We landed that first night and our squad leader was a Marine named John Butkus. He was also a good one; John got hit about the 1st day on Guam. I became a team leader there. You have three teams to a squad, and I was a team leader, and I had two men that I worked with when we were pushing in the jungles and into pill boxes and so forth.


George Simpson was a good friend of mine. He was a scout for one of the platoon leaders. [George Simpson was a great guy and I saw him after the war. He was from Huntington, Texas, in the timber business and did a real fine job. {His business venture later wasn't too good for him.} George and his wife Dorthy came to visit Rosie and our family in Crossville. At the time, I was a coach, and he was pipe lining up in Ohio. He came by and visited with us about an hour and a half. I was about 29 or 30 years of age then.] So, George got hit on Guam with his platoon leader. He was hit in the head and wore a silver plate in his head all his life.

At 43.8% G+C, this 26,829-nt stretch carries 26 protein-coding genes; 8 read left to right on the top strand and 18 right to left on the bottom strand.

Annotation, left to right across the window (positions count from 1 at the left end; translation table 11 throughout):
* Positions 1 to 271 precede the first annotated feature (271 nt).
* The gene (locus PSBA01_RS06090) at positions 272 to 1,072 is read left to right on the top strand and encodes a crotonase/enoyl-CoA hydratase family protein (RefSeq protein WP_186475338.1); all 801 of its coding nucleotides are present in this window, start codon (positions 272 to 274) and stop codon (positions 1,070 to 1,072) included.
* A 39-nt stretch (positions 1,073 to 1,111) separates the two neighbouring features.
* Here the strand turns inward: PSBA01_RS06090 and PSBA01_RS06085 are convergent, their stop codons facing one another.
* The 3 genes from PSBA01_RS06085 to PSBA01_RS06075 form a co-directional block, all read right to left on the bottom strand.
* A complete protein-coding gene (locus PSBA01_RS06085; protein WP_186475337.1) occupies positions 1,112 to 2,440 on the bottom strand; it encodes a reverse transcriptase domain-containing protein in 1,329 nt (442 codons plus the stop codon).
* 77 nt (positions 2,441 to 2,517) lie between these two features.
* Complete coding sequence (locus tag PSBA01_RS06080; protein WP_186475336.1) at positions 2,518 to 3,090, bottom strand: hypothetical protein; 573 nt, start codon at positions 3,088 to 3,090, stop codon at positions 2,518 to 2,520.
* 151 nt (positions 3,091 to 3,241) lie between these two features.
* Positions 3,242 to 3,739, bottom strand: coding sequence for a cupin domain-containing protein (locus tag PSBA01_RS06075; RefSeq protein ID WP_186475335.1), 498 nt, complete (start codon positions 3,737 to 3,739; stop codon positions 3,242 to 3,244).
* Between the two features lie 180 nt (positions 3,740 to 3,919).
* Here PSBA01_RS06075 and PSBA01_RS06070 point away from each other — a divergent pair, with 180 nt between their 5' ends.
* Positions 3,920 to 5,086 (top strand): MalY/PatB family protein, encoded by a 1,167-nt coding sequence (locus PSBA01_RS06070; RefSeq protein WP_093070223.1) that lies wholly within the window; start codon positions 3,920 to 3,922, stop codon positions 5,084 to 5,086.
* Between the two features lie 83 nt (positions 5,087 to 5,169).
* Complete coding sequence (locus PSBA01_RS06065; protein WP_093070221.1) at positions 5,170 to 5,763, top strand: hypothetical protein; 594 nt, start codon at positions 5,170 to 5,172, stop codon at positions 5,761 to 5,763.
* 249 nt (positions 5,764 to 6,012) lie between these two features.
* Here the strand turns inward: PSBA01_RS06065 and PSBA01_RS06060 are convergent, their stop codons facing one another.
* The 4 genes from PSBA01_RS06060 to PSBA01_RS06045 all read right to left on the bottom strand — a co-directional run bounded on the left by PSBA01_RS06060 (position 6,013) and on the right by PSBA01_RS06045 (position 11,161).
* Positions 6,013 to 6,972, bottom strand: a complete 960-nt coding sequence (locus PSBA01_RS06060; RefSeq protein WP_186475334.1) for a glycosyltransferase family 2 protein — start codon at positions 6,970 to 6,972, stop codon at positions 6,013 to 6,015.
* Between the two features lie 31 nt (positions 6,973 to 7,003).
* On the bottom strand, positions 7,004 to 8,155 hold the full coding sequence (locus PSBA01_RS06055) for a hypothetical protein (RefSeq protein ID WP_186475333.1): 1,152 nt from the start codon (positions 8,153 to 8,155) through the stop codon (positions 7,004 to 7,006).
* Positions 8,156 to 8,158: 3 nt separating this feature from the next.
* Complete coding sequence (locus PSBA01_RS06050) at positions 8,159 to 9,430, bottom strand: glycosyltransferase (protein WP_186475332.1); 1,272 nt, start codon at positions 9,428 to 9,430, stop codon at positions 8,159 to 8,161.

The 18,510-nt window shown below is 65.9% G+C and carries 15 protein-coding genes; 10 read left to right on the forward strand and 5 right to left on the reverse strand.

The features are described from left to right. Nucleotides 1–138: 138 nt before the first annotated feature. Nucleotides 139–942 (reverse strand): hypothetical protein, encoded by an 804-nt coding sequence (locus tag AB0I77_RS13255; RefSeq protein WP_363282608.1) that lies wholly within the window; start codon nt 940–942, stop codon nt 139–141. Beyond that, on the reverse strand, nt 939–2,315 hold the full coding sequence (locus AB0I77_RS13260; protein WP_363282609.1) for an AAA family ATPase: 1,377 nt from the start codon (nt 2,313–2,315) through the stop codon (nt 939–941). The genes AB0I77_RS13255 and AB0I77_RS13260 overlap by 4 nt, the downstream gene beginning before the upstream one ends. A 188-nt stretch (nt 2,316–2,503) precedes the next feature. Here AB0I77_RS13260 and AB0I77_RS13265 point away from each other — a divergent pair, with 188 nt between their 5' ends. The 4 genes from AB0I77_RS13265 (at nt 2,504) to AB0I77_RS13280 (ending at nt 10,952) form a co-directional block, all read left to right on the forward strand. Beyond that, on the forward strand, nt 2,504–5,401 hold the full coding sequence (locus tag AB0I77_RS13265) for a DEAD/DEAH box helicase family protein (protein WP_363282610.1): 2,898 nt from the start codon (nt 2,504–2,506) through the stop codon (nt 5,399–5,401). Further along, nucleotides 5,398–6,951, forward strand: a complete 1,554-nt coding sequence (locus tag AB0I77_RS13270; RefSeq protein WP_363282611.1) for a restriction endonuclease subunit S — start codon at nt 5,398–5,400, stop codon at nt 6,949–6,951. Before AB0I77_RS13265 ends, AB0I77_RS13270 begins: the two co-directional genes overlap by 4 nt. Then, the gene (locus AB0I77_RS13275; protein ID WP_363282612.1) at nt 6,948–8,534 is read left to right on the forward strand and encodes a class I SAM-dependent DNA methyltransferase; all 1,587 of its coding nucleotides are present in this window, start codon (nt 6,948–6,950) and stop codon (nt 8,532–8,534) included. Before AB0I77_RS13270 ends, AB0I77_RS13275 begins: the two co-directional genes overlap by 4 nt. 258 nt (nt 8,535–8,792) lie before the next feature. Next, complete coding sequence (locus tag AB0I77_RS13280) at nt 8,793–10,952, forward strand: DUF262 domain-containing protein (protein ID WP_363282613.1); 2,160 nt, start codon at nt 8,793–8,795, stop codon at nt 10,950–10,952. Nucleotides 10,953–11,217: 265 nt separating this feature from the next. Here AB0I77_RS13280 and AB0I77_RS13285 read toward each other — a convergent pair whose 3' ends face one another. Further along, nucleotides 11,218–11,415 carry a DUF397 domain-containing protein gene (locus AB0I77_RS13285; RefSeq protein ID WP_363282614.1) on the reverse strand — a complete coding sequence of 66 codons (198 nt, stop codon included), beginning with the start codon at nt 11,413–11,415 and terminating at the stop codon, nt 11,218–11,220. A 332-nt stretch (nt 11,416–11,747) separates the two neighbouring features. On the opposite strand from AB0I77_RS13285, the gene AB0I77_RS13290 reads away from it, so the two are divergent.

George died about a year and a half ago [about 1993]. He had never gone to a Raider convention. Pappy Slaughter, Bill Vleisides and I had tried to get him to come. He just didn't want to do it. He was a fine Christian man and thought there might be too much drinking, and hell raising going on. [There isn't, usually.] Some of the guys do, but our group doesn't. He would have enjoyed it I think. However, he decided he didn't want to go.

We had a lot of tough battles on Guam. One of our big battles was fought for two days trying to go across the area of the old Marine barracks. Later, after the island was supposedly secured, we went on patrol. Our company killed over 250 more Japanese that were out running. They had not been captured, and they were out in the jungle. It was so hard that we couldn't make Japanese troops surrender. I understand that even 10-15 years after the war, a few Japanese that were loose out in the jungle had survived during that period. Guam was a tough operation. The 3rd Division did a good job, and our 1st Provisional Brigade did a good job of fighting there. My squad lost about five men in the whole operation. So it wasn't anything compared to Okinawa -- which I will talk about later.


Emirau -- the Kavieng Group

After Guam they sent us back to our rest area and to get new reinforcements. At that time we were still called the 1st Marine Brigade. Our group was getting ready to make island hopping. We were going to hit a place called Emirau which was in the Kavieng Group (in the Bismark Archipelago).